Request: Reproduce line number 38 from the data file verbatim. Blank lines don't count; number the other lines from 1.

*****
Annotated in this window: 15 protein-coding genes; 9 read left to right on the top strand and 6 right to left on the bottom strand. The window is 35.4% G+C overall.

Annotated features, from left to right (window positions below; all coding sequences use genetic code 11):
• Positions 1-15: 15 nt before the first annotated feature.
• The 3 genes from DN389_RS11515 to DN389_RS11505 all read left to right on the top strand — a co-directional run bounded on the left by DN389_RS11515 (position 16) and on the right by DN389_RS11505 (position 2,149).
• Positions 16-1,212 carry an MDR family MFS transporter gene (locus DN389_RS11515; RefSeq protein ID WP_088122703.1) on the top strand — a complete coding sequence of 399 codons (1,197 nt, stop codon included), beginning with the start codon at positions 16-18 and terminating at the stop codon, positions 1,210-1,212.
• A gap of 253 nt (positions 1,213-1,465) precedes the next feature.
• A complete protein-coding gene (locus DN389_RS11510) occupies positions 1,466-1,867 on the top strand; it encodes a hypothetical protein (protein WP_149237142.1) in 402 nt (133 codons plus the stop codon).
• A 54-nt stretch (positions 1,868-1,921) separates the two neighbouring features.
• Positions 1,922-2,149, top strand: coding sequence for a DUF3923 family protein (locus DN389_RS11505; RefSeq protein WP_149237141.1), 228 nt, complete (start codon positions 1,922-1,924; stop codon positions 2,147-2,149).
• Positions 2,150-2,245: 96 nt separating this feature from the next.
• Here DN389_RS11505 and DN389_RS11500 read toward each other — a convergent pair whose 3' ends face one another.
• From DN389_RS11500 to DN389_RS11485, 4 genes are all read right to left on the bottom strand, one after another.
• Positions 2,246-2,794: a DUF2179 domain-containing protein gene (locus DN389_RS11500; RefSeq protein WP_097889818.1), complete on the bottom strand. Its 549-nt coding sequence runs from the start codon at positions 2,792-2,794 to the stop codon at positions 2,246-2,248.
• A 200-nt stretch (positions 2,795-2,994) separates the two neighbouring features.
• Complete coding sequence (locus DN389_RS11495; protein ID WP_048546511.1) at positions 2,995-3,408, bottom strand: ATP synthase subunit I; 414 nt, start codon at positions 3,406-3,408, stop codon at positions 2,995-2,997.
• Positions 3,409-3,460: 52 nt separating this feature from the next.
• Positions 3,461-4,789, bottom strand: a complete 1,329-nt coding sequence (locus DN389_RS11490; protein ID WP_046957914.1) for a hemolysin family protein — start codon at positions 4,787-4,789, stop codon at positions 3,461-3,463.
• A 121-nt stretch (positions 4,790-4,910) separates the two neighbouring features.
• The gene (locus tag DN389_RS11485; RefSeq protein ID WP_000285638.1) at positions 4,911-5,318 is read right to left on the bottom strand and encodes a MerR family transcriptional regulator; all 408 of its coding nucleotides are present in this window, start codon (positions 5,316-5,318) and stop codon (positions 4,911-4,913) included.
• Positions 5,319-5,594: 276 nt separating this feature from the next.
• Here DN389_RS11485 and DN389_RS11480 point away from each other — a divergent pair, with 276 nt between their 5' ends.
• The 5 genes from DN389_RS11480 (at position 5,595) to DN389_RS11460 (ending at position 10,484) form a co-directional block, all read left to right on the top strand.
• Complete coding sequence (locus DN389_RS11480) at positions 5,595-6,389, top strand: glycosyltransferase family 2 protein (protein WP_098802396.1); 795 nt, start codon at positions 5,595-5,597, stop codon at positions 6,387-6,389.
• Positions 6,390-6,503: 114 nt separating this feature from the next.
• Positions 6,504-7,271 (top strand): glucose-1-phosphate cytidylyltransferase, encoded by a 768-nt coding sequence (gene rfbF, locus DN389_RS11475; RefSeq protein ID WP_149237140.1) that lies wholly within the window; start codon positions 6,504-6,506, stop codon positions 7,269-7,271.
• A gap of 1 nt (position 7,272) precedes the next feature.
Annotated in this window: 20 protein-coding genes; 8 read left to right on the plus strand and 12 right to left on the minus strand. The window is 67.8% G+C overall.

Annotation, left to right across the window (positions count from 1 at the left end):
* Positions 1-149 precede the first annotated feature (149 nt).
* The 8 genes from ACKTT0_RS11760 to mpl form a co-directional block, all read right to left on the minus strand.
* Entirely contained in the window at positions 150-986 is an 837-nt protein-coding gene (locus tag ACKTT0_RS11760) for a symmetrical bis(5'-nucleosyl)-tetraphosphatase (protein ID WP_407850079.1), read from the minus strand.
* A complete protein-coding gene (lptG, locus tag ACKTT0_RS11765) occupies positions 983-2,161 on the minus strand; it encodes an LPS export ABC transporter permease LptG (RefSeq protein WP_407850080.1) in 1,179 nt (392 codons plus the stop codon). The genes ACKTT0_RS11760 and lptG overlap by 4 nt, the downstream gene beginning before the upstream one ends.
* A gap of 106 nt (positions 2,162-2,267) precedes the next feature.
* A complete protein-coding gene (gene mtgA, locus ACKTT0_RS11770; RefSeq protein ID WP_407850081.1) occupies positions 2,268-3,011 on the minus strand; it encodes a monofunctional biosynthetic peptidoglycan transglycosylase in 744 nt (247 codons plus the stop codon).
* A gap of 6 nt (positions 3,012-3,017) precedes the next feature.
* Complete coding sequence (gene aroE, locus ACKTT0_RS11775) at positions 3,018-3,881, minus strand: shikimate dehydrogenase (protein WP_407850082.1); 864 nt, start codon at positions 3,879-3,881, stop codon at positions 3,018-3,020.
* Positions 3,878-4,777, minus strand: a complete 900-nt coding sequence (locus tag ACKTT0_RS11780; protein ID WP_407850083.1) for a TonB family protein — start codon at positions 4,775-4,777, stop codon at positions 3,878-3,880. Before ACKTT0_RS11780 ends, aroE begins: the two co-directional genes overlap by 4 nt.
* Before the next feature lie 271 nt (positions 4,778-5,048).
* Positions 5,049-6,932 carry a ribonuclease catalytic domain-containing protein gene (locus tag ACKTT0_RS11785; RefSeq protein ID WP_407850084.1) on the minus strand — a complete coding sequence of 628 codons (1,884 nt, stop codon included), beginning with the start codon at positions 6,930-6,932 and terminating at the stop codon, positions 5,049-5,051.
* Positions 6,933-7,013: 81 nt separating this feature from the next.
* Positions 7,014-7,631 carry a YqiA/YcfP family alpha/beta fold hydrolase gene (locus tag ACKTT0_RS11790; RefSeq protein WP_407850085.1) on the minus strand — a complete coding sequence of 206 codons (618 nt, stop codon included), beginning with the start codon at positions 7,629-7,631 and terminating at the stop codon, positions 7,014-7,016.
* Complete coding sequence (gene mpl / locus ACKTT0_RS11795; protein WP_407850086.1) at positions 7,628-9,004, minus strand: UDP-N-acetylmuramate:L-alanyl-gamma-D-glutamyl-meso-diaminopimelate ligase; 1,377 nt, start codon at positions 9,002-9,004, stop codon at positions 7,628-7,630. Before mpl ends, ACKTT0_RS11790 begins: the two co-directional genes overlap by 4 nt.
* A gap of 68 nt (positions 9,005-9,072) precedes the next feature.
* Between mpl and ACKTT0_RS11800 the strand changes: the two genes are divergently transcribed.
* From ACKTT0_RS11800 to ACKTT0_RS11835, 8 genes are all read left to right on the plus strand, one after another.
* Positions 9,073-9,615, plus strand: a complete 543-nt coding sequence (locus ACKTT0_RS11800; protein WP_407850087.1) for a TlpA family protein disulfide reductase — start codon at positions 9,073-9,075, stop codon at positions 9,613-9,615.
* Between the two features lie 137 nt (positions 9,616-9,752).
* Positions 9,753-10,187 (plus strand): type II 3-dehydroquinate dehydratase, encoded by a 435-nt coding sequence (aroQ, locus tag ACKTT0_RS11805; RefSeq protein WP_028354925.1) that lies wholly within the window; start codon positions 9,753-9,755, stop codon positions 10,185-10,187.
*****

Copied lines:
* Before the next feature lie 271 nt (positions 4,778-5,048).